A former enforcement lawyer with the U.S. Securities and Exchange Commission pleaded guilty to impersonating two people to help confessed Ponzi scheme operator Marc Dreier defraud hedge funds.

Appearing in Manhattan federal court on Monday, Robert Miller, 52, admitted to fraud in the attempted sale of a $44.7 million fictitious promissory note to two hedge funds by impersonating a representative of the Canadian pension plan and later a representative of an Icelandic hedge fund.

Miller pleaded guilty to one count each of securities fraud and conspiracy to commit securities and wire fraud.

The sales were part of Dreier's nearly $400 million Ponzi scheme, which led to last December's collapse of the law firm that bore his name.

Dreier confessed to the fraud and was sentenced in July to 20 years in prison by U.S. District Judge Jed Rakoff.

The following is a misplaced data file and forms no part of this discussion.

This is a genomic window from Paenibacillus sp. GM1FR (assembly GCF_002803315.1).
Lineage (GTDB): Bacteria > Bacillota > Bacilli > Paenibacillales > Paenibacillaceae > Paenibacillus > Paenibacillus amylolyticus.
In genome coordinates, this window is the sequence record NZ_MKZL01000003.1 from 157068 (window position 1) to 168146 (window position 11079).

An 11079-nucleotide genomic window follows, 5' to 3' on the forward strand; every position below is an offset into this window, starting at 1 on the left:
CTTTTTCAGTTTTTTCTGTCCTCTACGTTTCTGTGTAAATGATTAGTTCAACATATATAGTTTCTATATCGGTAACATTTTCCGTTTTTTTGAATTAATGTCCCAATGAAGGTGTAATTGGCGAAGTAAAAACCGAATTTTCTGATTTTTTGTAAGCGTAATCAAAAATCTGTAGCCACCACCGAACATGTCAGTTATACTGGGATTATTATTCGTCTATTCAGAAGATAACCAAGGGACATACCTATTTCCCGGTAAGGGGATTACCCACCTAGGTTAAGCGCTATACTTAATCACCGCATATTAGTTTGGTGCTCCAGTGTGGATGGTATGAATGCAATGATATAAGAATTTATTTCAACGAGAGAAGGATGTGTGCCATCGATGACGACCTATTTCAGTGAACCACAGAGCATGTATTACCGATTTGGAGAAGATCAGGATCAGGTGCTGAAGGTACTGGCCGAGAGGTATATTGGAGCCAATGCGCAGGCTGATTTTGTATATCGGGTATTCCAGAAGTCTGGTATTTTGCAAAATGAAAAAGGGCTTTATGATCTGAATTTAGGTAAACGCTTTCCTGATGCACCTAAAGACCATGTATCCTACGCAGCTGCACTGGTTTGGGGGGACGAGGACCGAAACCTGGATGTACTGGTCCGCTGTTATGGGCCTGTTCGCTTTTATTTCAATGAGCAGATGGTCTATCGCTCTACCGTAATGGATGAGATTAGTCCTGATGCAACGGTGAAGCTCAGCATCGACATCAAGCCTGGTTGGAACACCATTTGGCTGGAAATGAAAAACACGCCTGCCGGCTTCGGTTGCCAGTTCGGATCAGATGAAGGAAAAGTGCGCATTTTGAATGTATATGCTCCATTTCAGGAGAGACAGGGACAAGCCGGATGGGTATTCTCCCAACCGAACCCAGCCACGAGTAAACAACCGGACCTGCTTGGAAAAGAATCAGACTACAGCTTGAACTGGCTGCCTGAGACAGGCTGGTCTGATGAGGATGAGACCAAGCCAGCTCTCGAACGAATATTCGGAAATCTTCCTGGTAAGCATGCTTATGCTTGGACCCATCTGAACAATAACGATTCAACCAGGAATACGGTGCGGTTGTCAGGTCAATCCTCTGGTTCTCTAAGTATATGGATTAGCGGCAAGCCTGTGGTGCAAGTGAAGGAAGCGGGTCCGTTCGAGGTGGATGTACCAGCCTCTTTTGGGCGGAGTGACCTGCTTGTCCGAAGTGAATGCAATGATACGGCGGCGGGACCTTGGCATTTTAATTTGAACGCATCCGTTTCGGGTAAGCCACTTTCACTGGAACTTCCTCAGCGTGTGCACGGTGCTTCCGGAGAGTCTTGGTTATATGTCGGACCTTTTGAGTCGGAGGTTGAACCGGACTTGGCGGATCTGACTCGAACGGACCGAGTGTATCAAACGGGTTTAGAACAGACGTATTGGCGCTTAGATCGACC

According to prosecutors, Dreier provided Miller with a cell phone with a Canadian dialing code in November 2008, and instructed him to impersonate a representative of the Canadian pension plan based on a detailed script.

Later that month, after a representative of the hedge fund told Dreier the deal was unlikely to go through, he had Miller make a second call and again provided a detailed script.

I knew what I was doing was wrong, and I deeply regret what I did, Miller said.

Miller was paid $100,000, he said in court.

Miller was ordered released on a $100,000 bond. A sentencing date has not yet been set.

The case is U.S. v. Miller, U.S. District Court, Southern District of New York, No. 09-01077.

(Reporting by Edith Honan; Editing by Lisa Von Ahn)